• Rewrite graflow (maybe under a new name) to support a richer component level API, and to support dynamic addition of inputs, components, and connections, thus merging the Breadboard capabilities and the Component capabilities into a single entity. )
    • Add support to the graflow API for instantiation of nested graphs of components, thus merging in the Graph functionality described above.
    • Add support for metadata that is used by capabilities that are inserted into the graph at runtime, but are not part of the core graflow(or other name) API. Auto-wiring for pub/sub semantics is my first use.
    • Formalize the connection AOP function wrappers so that they can coded independently. I imagine there are a large set of behaviors that can be implemented this way.
    • Explore graphs rewriting graphs at runtime.
    • Use auto-wiring to rewrite the cyclow API to enable it to more easily embed in existing applications.
    • Formalize the component API, so that other types of components can be written.
    • Formalize a communication bus for wrapping around a websocket and dispatching into the running application, either through auto-wiring, or through a dispatch graph.
    • Explore use of graflow to build nodejs services and perhaps a service ecosystem (microservices?)
    • Produce a set of Browser Components, that wrap http calls, local storage, cookies, browser object (title, url, etc.) both as sources and sinks for the graph.
    David Boyer
    @mangr3n
    The debugging and visualization possibilities of this programming model are unbelievable. As developers we have trouble using our tools to visualize the running system. It's especially difficult for specific types of performance and synchronization bugs. I've used ramda extensively in order to avoid modifying a data value owned elsewhere. That's the number one issue. The second major issue is runaway feedback loops. Debouncers, History, and the CircuitBreaker allow me to quickly identify and debug these cases. Given an interactive visualization, this would be an order of magnitude simpler and faster. I see this system as a logical integration of the idea of microservices with the recent influx of reactive programming models like cyclejs.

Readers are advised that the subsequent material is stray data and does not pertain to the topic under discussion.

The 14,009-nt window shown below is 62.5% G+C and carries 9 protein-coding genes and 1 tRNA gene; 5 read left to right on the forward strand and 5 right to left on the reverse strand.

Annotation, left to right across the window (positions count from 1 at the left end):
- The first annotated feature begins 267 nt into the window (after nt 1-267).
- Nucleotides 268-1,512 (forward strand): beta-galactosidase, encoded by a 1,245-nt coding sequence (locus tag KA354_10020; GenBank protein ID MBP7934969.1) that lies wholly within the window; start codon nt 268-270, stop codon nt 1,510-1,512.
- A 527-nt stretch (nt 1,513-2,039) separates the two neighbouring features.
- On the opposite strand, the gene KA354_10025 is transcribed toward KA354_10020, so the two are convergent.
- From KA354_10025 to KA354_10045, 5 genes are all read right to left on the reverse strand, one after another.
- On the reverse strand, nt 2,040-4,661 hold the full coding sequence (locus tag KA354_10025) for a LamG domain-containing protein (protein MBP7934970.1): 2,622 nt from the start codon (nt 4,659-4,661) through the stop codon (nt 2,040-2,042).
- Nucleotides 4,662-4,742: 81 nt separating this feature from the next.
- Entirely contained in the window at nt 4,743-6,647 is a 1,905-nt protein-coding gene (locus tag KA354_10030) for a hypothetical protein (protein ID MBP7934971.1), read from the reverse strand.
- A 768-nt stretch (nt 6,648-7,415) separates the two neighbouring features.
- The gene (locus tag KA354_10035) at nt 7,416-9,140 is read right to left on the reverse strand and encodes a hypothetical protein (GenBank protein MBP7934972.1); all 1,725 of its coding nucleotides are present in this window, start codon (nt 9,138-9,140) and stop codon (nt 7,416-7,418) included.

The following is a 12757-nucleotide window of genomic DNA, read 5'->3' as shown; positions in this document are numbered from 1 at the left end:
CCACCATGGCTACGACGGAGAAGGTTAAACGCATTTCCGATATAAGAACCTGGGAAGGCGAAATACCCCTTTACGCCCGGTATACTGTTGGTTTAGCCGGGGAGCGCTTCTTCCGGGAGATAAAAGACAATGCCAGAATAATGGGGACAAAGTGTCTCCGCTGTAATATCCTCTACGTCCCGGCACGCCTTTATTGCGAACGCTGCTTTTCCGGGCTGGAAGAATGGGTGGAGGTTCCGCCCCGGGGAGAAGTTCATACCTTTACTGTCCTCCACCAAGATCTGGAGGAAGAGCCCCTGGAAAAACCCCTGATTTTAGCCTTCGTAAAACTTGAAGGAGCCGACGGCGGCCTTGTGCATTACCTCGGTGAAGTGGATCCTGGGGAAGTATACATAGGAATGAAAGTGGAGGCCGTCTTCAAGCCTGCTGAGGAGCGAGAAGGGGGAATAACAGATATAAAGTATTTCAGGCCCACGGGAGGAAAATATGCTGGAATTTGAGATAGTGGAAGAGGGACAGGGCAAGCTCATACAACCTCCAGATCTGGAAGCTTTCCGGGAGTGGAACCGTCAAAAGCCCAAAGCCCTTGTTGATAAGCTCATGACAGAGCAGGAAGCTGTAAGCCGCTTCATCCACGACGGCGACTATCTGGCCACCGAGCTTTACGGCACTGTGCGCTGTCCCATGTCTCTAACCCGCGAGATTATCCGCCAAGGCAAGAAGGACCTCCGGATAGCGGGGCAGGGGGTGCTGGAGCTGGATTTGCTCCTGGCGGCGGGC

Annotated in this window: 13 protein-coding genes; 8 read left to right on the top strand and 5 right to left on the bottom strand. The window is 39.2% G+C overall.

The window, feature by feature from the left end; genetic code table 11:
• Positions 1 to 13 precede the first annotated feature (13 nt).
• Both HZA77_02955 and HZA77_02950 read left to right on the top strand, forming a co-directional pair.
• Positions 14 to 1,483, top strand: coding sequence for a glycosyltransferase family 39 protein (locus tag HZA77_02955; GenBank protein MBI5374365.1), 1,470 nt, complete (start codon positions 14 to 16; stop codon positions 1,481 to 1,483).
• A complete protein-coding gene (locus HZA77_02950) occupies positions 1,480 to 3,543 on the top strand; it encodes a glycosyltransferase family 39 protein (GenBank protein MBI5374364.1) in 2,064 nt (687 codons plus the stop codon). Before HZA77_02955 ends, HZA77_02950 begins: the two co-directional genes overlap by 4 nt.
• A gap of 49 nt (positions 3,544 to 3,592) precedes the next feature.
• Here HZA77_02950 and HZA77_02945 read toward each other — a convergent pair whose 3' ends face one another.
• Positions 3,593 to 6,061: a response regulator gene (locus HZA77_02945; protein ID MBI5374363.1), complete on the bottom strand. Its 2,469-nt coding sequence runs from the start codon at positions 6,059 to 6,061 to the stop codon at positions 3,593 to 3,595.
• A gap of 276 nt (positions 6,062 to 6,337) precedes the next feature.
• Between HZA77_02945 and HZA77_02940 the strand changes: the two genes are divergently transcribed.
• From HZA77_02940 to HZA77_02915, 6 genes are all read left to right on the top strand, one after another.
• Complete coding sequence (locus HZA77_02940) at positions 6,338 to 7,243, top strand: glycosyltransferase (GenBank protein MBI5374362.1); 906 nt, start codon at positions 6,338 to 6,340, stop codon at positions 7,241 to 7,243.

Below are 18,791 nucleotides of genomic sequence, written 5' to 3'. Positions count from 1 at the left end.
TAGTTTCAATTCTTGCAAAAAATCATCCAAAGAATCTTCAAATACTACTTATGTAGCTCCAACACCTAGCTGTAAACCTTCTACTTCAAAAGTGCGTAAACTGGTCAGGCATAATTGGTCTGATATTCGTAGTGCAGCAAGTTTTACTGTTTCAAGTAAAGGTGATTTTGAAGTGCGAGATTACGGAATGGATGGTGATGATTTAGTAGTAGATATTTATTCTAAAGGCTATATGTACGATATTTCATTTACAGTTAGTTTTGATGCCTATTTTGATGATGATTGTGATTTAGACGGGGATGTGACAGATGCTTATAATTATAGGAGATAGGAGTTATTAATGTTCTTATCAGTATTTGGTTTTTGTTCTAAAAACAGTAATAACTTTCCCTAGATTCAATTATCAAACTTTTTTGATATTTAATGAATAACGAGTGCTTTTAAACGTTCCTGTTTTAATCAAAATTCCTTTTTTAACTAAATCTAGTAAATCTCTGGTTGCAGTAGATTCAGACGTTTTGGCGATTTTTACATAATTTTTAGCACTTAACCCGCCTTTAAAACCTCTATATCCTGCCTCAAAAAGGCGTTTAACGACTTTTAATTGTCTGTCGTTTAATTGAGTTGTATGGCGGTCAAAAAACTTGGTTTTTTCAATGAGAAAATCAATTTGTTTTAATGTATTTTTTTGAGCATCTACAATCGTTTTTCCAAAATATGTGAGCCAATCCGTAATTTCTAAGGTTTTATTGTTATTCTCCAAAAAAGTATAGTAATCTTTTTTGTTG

David Boyer
    @mangr3n
    I grew up in a house with an electrical engineer and had 4 years of electronics in high school. I have that model deeply ingrained in my head. This started for me as an epiphany that with a debug capability on any port, I had the equivalent of an oscilloscope that could poke and prod a running graph for information. The Breadboard grew out of that, into the idea of putting components together into a circuit on a breadboard. Like one does in electronics. Finally, I realized that this component graph model is simply a different isomorphism for all of the standard programming memes. The value is in what the graph/component topography allows and at what cost. The function call overhead is present, due to large chains of functions, in Javascript this seems to be negligible impact, I don't see much. The system I have now is far faster than the redux based on that I was building. And my data structures are now isolated to what is actually needed to know to do the specific data transformation at this location exactly when it's needed. I don't have to filter huge atomic structures to find the values that I'm interested in. So in exchange for this "cost" I have the ability to view my running application as a cyclic directed graph. Making this interactive will allow me to see the flow semantics visually and to diagnose specific types of errors extremely quickly. Assertions give me type checking at runtime, obviously allowing me to visualize type mismatches in the visual graph. History takes it even further, allowing me to examine the sequence and timing of the firing of signals, to graph sets of information over time, and to graph multiple values over time into the same visual representation. I have timing information in history, etc. The possibilities are endless, and I'm quite frankly beside myself in love with this programming paradigm.
    David Boyer
    @mangr3n
    Inside my components, I still follow certain rules about using pure functions as much as possible, and isolating state to a single component. There is no shared state, I have stores that handle mutation of the data they own. Everything else is passed as a value as much as possible. I have a copy and an immutable one that won't change underneath me. As I've become more and more fluent in this paradigm, I continually am surprised at the simplicity and the elegance of the solutions that emerge. More importantly, I'm ending up with reusable components that are the equivalent of integrated chips, or mechanical subsystems in a vehicle. There's a tremendous amount of reuse. Can we finally build programming components that can be assembled rapidly into running systems?
    David Boyer
    @mangr3n
    No one's been in here in quite a while. This is disappointing.